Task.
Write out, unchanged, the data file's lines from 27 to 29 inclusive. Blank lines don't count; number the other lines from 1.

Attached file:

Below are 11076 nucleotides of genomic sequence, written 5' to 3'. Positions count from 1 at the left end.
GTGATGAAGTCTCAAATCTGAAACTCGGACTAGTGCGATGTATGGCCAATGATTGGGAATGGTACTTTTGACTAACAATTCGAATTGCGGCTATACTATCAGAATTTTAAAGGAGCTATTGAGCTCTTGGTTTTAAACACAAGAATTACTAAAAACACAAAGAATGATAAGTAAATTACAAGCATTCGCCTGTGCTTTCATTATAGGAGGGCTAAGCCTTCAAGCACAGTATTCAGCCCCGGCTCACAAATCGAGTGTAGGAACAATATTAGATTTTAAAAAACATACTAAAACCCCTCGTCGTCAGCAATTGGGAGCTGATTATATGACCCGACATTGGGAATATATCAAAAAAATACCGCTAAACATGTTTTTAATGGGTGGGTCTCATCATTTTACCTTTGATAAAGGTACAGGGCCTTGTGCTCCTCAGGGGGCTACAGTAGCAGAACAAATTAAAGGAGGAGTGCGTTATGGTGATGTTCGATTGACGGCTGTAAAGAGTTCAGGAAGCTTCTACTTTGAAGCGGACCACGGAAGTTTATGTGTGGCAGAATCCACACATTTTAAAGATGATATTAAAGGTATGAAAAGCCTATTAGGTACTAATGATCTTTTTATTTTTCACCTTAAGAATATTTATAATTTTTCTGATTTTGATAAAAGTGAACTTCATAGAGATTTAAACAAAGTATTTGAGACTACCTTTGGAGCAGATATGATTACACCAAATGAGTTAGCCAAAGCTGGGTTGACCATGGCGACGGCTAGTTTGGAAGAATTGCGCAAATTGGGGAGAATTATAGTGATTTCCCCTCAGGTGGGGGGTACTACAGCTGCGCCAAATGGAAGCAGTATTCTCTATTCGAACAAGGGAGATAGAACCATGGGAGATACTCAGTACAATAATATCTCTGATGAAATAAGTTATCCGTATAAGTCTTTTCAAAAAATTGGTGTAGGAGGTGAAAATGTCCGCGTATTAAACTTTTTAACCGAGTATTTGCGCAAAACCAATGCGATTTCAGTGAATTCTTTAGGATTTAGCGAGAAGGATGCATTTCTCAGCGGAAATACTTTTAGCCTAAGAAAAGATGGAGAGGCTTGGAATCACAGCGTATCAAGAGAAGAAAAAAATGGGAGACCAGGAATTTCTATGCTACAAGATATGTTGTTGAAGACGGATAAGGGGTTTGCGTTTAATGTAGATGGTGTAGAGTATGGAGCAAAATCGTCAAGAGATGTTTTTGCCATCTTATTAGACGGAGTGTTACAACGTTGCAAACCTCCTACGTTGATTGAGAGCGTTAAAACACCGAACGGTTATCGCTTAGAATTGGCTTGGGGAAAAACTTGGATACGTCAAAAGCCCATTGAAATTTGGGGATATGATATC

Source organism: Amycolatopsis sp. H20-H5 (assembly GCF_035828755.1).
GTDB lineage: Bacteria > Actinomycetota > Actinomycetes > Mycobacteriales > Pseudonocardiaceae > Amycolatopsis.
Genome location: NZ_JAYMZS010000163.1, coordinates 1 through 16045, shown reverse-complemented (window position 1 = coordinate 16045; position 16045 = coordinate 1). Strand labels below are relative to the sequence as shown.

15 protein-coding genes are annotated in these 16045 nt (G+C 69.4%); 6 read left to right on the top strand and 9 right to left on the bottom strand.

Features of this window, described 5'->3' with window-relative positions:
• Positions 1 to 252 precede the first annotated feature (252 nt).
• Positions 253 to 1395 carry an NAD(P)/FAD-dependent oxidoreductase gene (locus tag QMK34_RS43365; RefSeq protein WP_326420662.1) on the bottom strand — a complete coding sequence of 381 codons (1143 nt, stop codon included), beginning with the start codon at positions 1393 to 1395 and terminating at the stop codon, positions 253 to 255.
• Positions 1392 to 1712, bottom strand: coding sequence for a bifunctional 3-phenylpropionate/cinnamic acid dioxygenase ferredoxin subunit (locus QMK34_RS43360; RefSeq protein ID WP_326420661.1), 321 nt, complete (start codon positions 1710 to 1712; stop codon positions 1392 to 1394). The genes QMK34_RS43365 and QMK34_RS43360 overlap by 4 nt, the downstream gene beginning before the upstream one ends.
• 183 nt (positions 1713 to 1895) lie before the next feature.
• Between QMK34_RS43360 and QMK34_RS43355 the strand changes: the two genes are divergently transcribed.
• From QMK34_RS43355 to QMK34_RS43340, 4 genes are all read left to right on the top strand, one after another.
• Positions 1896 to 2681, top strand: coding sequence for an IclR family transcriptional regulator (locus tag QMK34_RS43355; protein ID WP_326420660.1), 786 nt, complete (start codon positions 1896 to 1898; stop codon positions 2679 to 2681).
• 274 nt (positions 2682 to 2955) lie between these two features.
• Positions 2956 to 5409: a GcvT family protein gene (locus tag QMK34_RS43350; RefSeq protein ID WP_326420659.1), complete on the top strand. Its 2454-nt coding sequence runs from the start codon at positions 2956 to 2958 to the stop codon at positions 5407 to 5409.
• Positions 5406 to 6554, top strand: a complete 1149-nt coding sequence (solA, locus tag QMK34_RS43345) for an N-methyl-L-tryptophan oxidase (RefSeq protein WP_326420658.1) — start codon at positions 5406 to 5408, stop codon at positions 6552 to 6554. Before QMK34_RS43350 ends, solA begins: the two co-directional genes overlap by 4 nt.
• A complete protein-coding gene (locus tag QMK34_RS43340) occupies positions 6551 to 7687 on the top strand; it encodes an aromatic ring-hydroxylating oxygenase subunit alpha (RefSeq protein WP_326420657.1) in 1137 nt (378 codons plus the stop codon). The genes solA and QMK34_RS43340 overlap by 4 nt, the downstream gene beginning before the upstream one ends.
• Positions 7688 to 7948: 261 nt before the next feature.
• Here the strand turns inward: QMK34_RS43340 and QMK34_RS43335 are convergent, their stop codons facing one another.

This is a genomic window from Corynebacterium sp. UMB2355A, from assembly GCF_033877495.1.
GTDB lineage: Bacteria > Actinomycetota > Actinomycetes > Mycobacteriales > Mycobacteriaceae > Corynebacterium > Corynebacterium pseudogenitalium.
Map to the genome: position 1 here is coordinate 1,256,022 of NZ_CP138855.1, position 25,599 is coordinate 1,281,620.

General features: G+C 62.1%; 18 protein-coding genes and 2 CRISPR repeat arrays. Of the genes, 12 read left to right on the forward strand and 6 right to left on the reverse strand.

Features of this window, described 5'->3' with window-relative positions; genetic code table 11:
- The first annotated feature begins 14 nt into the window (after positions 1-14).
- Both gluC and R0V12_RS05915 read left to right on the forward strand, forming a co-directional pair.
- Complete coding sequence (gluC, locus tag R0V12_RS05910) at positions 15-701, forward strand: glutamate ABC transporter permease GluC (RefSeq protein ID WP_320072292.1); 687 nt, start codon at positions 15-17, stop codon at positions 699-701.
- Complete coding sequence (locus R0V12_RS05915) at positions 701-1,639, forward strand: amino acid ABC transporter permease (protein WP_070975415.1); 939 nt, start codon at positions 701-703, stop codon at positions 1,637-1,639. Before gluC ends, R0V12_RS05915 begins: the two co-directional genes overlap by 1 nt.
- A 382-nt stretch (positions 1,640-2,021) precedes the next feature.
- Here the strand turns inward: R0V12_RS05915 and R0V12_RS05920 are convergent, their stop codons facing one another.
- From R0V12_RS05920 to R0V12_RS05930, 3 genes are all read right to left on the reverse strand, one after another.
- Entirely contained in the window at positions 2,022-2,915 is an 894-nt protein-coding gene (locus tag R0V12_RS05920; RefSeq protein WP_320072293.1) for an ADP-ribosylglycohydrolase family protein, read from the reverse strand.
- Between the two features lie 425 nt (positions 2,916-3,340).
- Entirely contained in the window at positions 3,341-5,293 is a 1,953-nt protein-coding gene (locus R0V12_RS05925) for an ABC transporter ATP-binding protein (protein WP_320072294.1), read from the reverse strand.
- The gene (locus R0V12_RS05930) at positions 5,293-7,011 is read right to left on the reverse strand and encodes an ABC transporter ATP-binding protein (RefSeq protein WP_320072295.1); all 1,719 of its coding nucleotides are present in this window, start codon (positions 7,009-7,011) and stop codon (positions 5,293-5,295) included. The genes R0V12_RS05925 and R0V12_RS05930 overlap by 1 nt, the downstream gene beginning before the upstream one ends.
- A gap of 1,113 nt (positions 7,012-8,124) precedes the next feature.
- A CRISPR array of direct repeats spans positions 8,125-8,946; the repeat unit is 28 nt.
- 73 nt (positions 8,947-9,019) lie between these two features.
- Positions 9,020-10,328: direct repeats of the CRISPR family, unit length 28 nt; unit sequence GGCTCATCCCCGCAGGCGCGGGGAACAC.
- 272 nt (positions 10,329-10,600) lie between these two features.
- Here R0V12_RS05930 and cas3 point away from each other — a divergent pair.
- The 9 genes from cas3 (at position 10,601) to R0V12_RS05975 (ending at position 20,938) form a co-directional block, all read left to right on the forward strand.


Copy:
- Both gluC and R0V12_RS05915 read left to right on the forward strand, forming a co-directional pair.
- Complete coding sequence (gluC, locus tag R0V12_RS05910) at positions 15-701, forward strand: glutamate ABC transporter permease GluC (RefSeq protein ID WP_320072292.1); 687 nt, start codon at positions 15-17, stop codon at positions 699-701.
- Complete coding sequence (locus R0V12_RS05915) at positions 701-1,639, forward strand: amino acid ABC transporter permease (protein WP_070975415.1); 939 nt, start codon at positions 701-703, stop codon at positions 1,637-1,639. Before gluC ends, R0V12_RS05915 begins: the two co-directional genes overlap by 1 nt.